Fluid Mechanics (Analysis of Fluid Flow motion) Essay Example
- Category:Engineering and Construction
- Document type:Math Problem
Mathematical modeling of viscous incompressible flow through a diffuser
a) Design flow
In this design we consider oil of viscosity 0.048 kg/m-s flowing at a mean velocity of 0.5m/s before the diffuser assuming that it flows in pipe of 0.1.5 m diameter before the diffuser. We assume the oil density is 900 kg/m3. The entire pipe is to be taken horizontal. The conical nose base diameter is 0.1m.the conical nose rotates at 1200rpm and the external tunnel is fixed
Calculating the Reynolds number we have.
b) Governing equation
We use cylindrical coordinate to as shown below;
Using the mass conservation in the control volume;
The summation of force includes the surface forces plus the body forces;
The body forces includes the gravitational forces that is
The surface force is due to shearing stresses on all the surfaces of the control volume.
Therefore the momentum equation simplifies to;
The momentum equation in r direction
The momentum equation in
The momentum equation in z direction
The Lapsian operator
The tunnel before the diffuser is infinitely long such that the flow is fully developed,
The flow is steady that is the flow properties do not change with time therefore all the time derivatives becomes zero,
The fluid is incompressible and Newtonian with constant properties such as density and viscosity,
A constant pressure drop is applied along the axial direction therefore the pressure gradient is constant all over,
The flow is entirely parallel and there is no movement along the radial direction,
The flow before the conical the nose do not tend to swirl and therefore all derivative with respect to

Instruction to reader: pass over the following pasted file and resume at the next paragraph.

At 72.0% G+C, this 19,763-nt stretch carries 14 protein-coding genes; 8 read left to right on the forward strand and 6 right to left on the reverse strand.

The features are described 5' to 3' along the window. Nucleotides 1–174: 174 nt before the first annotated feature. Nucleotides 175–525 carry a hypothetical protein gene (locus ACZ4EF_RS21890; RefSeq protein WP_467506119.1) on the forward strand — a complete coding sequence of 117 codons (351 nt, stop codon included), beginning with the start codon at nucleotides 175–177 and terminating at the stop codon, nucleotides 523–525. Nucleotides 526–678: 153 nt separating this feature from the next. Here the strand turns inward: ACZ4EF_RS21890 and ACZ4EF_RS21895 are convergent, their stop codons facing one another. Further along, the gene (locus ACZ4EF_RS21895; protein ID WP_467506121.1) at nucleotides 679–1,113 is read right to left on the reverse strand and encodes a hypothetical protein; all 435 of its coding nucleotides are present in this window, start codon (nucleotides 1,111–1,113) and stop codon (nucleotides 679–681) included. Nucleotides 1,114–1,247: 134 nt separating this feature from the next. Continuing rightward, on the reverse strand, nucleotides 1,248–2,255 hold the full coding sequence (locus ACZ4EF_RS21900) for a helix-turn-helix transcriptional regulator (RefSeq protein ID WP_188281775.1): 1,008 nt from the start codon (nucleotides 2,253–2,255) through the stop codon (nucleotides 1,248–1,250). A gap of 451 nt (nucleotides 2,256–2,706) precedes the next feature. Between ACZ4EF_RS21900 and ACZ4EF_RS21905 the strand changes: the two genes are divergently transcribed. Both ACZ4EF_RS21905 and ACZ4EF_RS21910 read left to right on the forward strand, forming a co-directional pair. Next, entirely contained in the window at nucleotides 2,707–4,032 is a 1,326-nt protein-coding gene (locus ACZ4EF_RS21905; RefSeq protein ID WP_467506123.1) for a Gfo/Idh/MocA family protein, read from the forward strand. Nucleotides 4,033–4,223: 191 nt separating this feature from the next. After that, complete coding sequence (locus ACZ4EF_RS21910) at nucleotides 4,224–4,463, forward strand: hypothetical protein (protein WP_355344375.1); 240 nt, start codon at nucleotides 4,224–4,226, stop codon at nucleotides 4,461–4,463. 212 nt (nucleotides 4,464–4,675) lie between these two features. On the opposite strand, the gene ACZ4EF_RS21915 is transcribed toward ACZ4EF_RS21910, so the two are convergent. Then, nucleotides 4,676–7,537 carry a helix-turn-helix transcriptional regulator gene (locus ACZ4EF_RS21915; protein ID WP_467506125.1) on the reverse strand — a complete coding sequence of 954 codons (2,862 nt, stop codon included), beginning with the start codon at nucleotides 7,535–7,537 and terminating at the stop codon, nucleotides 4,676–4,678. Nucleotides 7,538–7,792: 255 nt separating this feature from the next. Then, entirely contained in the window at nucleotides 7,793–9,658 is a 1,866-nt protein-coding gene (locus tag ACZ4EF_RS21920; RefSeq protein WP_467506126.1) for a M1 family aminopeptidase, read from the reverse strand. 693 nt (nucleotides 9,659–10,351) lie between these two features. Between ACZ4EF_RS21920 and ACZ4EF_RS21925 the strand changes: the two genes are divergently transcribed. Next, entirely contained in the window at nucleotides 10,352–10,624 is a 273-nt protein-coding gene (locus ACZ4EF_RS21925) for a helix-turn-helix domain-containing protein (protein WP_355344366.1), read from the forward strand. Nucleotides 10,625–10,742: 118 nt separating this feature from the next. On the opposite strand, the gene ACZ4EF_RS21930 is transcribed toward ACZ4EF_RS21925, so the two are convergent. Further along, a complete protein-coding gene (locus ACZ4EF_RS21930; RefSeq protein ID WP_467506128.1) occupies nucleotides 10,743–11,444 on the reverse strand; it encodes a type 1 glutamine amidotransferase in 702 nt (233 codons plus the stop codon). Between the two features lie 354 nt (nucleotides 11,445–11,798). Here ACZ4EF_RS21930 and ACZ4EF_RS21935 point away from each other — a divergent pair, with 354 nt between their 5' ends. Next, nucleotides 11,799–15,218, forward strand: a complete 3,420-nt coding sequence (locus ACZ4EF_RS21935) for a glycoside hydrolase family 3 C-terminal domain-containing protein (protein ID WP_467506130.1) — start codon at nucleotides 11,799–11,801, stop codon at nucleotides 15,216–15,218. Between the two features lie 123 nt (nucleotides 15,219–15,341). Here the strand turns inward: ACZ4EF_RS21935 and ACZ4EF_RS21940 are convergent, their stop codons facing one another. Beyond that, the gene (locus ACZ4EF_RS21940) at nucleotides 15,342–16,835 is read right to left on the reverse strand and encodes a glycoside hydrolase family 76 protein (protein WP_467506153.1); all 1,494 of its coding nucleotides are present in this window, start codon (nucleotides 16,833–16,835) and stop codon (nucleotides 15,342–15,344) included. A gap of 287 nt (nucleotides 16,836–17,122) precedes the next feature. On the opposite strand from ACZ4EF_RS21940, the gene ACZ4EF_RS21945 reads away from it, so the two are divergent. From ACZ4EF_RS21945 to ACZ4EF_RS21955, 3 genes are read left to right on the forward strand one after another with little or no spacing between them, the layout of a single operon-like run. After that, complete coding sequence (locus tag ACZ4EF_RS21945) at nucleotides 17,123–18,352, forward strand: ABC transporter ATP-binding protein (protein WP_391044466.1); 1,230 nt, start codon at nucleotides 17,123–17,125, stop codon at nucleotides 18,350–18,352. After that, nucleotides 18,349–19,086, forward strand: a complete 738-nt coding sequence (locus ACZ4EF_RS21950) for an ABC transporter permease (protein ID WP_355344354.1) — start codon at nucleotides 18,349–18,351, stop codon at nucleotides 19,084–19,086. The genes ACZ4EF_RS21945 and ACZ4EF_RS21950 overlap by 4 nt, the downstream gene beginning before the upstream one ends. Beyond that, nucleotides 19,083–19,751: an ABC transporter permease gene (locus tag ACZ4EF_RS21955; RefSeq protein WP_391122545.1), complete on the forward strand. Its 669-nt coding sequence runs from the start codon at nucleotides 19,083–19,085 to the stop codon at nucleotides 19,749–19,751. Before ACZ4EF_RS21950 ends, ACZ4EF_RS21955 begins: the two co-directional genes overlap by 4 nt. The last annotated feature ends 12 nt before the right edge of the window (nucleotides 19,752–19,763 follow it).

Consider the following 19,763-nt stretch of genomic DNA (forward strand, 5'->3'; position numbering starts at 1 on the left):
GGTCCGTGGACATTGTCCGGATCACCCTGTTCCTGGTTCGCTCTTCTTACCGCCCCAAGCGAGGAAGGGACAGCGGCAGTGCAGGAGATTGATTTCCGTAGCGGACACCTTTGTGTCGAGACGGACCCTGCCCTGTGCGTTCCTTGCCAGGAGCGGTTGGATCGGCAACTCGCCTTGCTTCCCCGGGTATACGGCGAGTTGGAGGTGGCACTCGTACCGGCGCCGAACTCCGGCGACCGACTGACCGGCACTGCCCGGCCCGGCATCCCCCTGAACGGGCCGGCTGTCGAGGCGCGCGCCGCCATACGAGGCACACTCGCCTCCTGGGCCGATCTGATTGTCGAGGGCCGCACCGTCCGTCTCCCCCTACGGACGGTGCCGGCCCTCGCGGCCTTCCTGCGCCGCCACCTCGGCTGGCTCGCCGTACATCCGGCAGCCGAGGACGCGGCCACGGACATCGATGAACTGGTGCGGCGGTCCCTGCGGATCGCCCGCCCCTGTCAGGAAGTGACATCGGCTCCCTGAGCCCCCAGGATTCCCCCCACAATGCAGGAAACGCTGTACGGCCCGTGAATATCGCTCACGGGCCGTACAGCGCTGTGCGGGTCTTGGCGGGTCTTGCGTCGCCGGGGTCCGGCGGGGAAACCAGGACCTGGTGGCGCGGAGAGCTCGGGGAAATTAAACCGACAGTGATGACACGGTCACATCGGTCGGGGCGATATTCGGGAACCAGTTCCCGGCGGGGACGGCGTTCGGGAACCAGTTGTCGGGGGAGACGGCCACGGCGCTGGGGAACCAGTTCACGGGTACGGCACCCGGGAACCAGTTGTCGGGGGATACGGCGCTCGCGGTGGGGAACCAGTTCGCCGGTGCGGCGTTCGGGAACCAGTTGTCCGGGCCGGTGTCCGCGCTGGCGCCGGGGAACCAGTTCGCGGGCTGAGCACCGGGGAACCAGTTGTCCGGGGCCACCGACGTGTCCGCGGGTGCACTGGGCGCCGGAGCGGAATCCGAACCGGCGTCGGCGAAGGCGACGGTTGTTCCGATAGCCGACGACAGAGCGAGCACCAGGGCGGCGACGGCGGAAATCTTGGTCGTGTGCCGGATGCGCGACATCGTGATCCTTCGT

are equal to zero,
In this analysis we can assume the gravitational forces.
Therefore the Continuity differential equation reduce to
Which means that
is not a function of z. again considering assumption ii the flow is steady therefore
is not a function of time t hence can only be a function of r. simplifying the momentum equation in the z direction (axial direction) we have
In the diffuser region the continuity would require that
Pressure actually increases
When the fluid particle slides over the nose it will have two velocity components that is the tangential component and the axial component. To determine the axial component we must assume the nose does not rotate.
And therefore we apply the boundary condition for the equation,
At r=D/2 the axial velocity is equal zero and therefore
At r=R the axial velocity is equal to zero
At r=D/2+(R-D/2)/2 velocity is maximum and therefore
The axial velocity will be equal to
To find the average velocity
In our design flow
To determine the tangential component we assume there is no end effect and therefore axial velocity is equal to zero, since the nose rotates at constant velocity therefore there is no variation of angular velocity with the change in the angle. The continuity equation reduce to,
We also assume there is no motion along the r and therefore radial velocity is equal to zero and
the particles do not accelerate tangentially due to constant angular velocity. The pressure does
not also vary tangentially. Therefore the momentum equation reduce to
Applying the boundary conditions
0= solving this simultaneously the velocity profile is defined as
The motion of fluid components moves over the nose with this two velocity components.
WHITE, F. M. (2001). Fluid mechanics. Boston, Mass, WCB/McGraw-Hill.
ÇENGEL, Y. A., & CIMBALA, J. M. (2006). Fluid mechanics: fundamentals and applications. Boston, McGraw-HillHigher Education.
SHAUGHNESSY, E. J., KATZ, I. M., & SCHAFFER, J. P. (2005). Introduction to fluid mechanics. New York, Oxford University Press.
WEAST, R. C., & SELBY, S. M. (1995). Handbook of tables for mathematics. Cleveland, CRC Press.
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